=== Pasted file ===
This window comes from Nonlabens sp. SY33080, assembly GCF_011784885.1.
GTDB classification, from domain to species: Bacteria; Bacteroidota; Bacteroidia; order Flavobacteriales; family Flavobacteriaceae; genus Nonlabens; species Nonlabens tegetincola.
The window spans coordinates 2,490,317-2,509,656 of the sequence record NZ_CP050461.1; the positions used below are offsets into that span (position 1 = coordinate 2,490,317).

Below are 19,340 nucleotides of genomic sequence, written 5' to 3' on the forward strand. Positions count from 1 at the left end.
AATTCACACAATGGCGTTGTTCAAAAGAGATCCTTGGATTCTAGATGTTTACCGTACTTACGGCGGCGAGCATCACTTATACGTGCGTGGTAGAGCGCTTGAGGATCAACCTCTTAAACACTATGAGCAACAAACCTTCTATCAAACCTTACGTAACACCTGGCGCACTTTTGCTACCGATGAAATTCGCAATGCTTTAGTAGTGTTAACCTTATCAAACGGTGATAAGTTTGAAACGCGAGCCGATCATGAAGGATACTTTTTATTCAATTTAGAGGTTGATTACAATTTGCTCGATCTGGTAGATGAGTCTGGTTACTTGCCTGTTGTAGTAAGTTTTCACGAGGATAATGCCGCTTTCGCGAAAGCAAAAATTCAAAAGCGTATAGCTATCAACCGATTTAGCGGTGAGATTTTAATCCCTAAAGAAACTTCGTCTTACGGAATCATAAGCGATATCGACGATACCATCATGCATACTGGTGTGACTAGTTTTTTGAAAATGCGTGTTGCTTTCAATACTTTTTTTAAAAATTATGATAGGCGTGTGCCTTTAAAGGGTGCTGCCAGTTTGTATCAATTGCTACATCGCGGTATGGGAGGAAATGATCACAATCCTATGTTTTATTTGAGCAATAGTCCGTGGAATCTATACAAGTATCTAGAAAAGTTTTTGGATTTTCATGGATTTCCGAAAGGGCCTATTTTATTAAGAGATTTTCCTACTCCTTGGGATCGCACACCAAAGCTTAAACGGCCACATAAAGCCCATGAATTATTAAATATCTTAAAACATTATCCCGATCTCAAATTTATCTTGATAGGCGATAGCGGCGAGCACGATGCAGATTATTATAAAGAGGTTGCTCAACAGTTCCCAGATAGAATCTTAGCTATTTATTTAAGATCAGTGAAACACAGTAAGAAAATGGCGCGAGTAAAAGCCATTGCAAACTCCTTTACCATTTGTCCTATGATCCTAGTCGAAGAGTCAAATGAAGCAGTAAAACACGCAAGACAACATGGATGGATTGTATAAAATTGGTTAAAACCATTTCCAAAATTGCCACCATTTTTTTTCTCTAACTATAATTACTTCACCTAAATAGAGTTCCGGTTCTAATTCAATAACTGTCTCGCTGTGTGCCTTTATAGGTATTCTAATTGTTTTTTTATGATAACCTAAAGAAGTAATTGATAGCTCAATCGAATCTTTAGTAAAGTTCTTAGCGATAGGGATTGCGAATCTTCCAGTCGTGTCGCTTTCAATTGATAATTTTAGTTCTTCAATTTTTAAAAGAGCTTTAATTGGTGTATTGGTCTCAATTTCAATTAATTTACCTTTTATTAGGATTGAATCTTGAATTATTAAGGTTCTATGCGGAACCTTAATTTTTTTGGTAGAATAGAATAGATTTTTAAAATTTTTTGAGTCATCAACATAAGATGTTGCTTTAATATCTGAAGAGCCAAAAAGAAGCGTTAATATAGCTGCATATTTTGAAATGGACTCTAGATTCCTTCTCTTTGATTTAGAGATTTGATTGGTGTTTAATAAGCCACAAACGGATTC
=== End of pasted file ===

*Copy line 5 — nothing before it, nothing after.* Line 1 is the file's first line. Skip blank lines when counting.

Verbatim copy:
AATTCACACAATGGCGTTGTTCAAAAGAGATCCTTGGATTCTAGATGTTTACCGTACTTACGGCGGCGAGCATCACTTATACGTGCGTGGTAGAGCGCTTGAGGATCAACCTCTTAAACACTATGAGCAACAAACCTTCTATCAAACCTTACGTAACACCTGGCGCACTTTTGCTACCGATGAAATTCGCAATGCTTTAGTAGTGTTAACCTTATCAAACGGTGATAAGTTTGAAACGCGAGCCGATCATGAAGGATACTTTTTATTCAATTTAGAGGTTGATTACAATTTGCTCGATCTGGTAGATGAGTCTGGTTACTTGCCTGTTGTAGTAAGTTTTCACGAGGATAATGCCGCTTTCGCGAAAGCAAAAATTCAAAAGCGTATAGCTATCAACCGATTTAGCGGTGAGATTTTAATCCCTAAAGAAACTTCGTCTTACGGAATCATAAGCGATATCGACGATACCATCATGCATACTGGTGTGACTAGTTTTTTGAAAATGCGTGTTGCTTTCAATACTTTTTTTAAAAATTATGATAGGCGTGTGCCTTTAAAGGGTGCTGCCAGTTTGTATCAATTGCTACATCGCGGTATGGGAGGAAATGATCACAATCCTATGTTTTATTTGAGCAATAGTCCGTGGAATCTATACAAGTATCTAGAAAAGTTTTTGGATTTTCATGGATTTCCGAAAGGGCCTATTTTATTAAGAGATTTTCCTACTCCTTGGGATCGCACACCAAAGCTTAAACGGCCACATAAAGCCCATGAATTATTAAATATCTTAAAACATTATCCCGATCTCAAATTTATCTTGATAGGCGATAGCGGCGAGCACGATGCAGATTATTATAAAGAGGTTGCTCAACAGTTCCCAGATAGAATCTTAGCTATTTATTTAAGATCAGTGAAACACAGTAAGAAAATGGCGCGAGTAAAAGCCATTGCAAACTCCTTTACCATTTGTCCTATGATCCTAGTCGAAGAGTCAAATGAAGCAGTAAAACACGCAAGACAACATGGATGGATTGTATAAAATTGGTTAAAACCATTTCCAAAATTGCCACCATTTTTTTTCTCTAACTATAATTACTTCACCTAAATAGAGTTCCGGTTCTAATTCAATAACTGTCTCGCTGTGTGCCTTTATAGGTATTCTAATTGTTTTTTTATGATAACCTAAAGAAGTAATTGATAGCTCAATCGAATCTTTAGTAAAGTTCTTAGCGATAGGGATTGCGAATCTTCCAGTCGTGTCGCTTTCAATTGATAATTTTAGTTCTTCAATTTTTAAAAGAGCTTTAATTGGTGTATTGGTCTCAATTTCAATTAATTTACCTTTTATTAGGATTGAATCTTGAATTATTAAGGTTCTATGCGGAACCTTAATTTTTTTGGTAGAATAGAATAGATTTTTAAAATTTTTTGAGTCATCAACATAAGATGTTGCTTTAATATCTGAAGAGCCAAAAAGAAGCGTTAATATAGCTGCATATTTTGAAATGGACTCTAGATTCCTTCTCTTTGATTTAGAGATTTGATTGGTGTTTAATAAGCCACAAACGGATTC